of
      black men in jail or on probation.

      Above all, the problems of America's blacks have changed considerably over the
      past four decades; but their leadership has not. The typical black leader is
      still a male over 50 who is a prop of the church (both Mr Jackson and Mr
      Sharpton are Reverends) and has some connection to the civil-rights movement.
      There were precious few young faces at the table of that Rainbow/PUSH meeting.

      David Bositis, an analyst at the Joint Centre for Political and Economic
      Studies, a black think-tank, sees some significant differences in the way
      different generations of American blacks look at the world. Opinion polls show
      that younger blacks, those aged between 18 and 25, are the ones most likely to
      believe that the condition of black Americans has improved over the past five
      years. The older ones are likelier to believe that it has either got no
      better,
      or actually got worse. Young blacks are far less loyal to the Democratic Party
      than their elders have been. Nearly half of the 18-25 lot describe themselves
      as politically independent. And young blacks overwhelmingly support school
      vouchers; those over 65 are strongly against.

      So where will the next lot of black leaders come from? From the increasingly
      wide range of professions in which blacks now make their mark, not just the
      civil-rights movement. "We have leaders in every walk of life now," says Mr
      Page.

      He reckons that the racial progress of the past few decades has had three main
      stages. The first was the breakthrough to legal equality in the civil-rights
      era. The second was the electorate's growing willingness to vote blacks into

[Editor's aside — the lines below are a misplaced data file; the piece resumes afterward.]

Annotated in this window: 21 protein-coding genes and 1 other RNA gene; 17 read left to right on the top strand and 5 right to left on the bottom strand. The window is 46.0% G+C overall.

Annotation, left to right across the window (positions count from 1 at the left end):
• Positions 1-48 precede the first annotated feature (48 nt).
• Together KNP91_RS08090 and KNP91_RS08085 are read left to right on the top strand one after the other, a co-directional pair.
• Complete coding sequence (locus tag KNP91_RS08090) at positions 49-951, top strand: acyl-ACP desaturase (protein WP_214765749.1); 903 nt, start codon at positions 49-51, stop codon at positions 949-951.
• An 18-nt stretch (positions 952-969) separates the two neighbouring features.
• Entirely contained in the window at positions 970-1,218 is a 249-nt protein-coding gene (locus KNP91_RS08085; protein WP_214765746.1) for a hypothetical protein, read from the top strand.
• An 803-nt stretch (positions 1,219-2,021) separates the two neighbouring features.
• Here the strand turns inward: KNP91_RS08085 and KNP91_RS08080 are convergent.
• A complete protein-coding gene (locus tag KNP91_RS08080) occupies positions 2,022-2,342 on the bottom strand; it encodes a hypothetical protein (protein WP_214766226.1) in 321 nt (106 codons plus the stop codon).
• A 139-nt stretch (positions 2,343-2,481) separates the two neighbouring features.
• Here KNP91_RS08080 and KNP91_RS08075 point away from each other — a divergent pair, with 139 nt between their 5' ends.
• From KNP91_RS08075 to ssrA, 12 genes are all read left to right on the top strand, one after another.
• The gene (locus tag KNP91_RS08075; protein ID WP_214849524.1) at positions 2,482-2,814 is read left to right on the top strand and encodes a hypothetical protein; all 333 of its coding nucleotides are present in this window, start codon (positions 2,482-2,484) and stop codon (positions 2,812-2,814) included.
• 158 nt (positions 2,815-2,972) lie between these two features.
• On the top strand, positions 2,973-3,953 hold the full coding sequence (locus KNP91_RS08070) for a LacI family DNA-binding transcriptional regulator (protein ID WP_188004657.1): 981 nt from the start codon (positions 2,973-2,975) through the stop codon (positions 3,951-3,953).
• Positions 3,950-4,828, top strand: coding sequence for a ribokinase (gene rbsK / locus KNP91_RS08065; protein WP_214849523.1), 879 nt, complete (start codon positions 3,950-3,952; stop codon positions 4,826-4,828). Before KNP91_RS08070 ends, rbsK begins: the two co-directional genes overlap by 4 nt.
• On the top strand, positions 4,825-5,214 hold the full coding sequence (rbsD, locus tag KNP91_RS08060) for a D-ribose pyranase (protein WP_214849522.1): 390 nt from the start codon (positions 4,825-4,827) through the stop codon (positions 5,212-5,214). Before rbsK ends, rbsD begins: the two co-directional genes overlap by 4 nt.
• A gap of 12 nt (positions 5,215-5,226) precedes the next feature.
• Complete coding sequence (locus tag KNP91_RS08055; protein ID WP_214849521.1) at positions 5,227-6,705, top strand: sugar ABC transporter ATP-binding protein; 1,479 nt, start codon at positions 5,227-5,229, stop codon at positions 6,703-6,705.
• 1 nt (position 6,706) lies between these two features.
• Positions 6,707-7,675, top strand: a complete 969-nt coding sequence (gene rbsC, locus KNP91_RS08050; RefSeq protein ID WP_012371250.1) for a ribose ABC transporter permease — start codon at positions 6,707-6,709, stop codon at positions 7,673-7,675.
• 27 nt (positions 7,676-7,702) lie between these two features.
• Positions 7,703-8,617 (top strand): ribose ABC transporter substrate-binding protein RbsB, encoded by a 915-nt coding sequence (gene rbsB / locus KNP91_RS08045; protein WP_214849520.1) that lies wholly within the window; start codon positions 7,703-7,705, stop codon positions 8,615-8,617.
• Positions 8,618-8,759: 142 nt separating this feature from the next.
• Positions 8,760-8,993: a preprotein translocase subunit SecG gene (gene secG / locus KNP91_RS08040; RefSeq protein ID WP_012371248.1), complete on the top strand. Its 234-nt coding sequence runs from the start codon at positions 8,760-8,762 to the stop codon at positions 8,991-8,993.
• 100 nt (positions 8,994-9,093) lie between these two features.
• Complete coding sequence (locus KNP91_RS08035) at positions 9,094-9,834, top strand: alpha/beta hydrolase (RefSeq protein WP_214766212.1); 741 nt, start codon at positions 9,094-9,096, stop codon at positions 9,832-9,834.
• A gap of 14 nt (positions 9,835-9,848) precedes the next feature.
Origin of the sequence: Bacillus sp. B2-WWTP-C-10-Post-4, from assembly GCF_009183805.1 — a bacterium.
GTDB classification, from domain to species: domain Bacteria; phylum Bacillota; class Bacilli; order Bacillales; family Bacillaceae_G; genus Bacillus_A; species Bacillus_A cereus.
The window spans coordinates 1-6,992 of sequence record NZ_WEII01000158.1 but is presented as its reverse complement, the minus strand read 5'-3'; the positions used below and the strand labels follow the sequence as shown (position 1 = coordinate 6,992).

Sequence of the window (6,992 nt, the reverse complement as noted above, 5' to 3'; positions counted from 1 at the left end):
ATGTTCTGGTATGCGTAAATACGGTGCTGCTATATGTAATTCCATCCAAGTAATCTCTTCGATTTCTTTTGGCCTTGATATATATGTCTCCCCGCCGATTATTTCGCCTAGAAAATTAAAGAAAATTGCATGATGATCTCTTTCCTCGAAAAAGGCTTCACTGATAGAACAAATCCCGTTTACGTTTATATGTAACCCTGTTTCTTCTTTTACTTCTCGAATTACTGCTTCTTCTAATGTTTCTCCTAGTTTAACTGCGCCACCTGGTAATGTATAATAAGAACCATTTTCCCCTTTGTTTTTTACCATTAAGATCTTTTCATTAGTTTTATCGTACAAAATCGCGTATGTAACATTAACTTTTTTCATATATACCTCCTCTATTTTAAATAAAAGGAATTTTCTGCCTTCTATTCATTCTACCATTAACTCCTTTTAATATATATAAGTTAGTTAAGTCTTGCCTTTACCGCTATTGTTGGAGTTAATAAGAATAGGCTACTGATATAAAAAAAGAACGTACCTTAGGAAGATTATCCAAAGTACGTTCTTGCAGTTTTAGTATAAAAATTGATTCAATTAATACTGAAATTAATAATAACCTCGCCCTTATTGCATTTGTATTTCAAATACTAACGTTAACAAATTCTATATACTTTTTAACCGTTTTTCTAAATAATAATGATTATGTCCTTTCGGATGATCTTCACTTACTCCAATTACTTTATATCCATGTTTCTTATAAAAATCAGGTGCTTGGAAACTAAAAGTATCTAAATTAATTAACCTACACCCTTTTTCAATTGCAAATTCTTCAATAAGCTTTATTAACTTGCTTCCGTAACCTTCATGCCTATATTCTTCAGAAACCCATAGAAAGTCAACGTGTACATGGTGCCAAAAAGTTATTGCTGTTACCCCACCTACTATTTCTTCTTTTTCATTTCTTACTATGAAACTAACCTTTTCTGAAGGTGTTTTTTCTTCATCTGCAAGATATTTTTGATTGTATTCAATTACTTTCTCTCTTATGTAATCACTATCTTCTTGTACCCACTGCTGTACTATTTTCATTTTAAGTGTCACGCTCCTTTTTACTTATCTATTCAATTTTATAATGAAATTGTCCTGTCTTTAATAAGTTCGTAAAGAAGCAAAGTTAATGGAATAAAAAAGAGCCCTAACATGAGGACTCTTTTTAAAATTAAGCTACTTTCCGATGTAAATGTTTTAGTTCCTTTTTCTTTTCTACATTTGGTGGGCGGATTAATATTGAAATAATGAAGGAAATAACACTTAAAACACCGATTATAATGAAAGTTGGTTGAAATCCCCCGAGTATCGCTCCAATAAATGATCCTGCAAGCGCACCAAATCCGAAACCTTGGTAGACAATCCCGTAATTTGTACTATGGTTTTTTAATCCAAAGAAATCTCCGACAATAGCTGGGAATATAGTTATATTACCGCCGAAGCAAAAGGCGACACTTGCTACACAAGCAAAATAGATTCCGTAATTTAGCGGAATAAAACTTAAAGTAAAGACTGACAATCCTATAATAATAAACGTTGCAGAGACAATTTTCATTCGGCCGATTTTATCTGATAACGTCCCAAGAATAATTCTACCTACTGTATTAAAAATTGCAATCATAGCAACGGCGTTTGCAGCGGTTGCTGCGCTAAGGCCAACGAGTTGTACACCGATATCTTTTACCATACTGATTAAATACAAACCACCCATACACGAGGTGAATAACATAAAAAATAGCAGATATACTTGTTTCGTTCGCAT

political office. And now the third and potentially the biggest wave of change
      is happening, in the private sector of the economy. The examples stretch from
      the film industry, where black directors such as John Singleton and Spike Lee
      ply their trade, to boardrooms at companies like AOL-Time Warner. Most people
      did not know that the vice-chairman of that company was black until President
      Bush appointed him to his Social Security commission, points out Mr Page.

      Politics still matter, of course. There are some 9,000 elected black officials
      in America, any one of whom could attain sudden prominence by winning election
      to statewide office. There are also 39 black members of Congress. The names of
      the same three members of the House of Representatives creep into nearly every
      conversation about future leaders.

      There is Harold Ford junior, a moderate Democrat from Tennessee who was
      elected
      to his father's seat in 1996, at the age of 26. There is J.C. Watts, an
      Oklahoma Republican who has steadily risen to a powerful position in the House
      hierarchy. And there is young Jesse Jackson, an Illinois Democrat who has
      rolled up his sleeves and delved into specific issues in a way his father
      never
      did. There is nothing very gripping about Mr Sharpton running for president,
      says Mary Mitchell, a columnist on the CHICAGO SUN-TIMES. But if Jesse junior
      ran, "Now, that would be exciting."

      These days, many of the chief concerns of black Americans have become more
      local. The time is past when the Supreme Court, with one sweeping decision,
      could push race relations in America towards dramatic change. In recent years,
      the black leaders with the most impact have been those engaged in the
      nitty-gritty task of transforming their own neighbourhoods. One outstanding
      example is Eugene Rivers, a Boston pastor whose faith-based programmes--and
      co-operation with the police--have dramatically reduced the amount of youth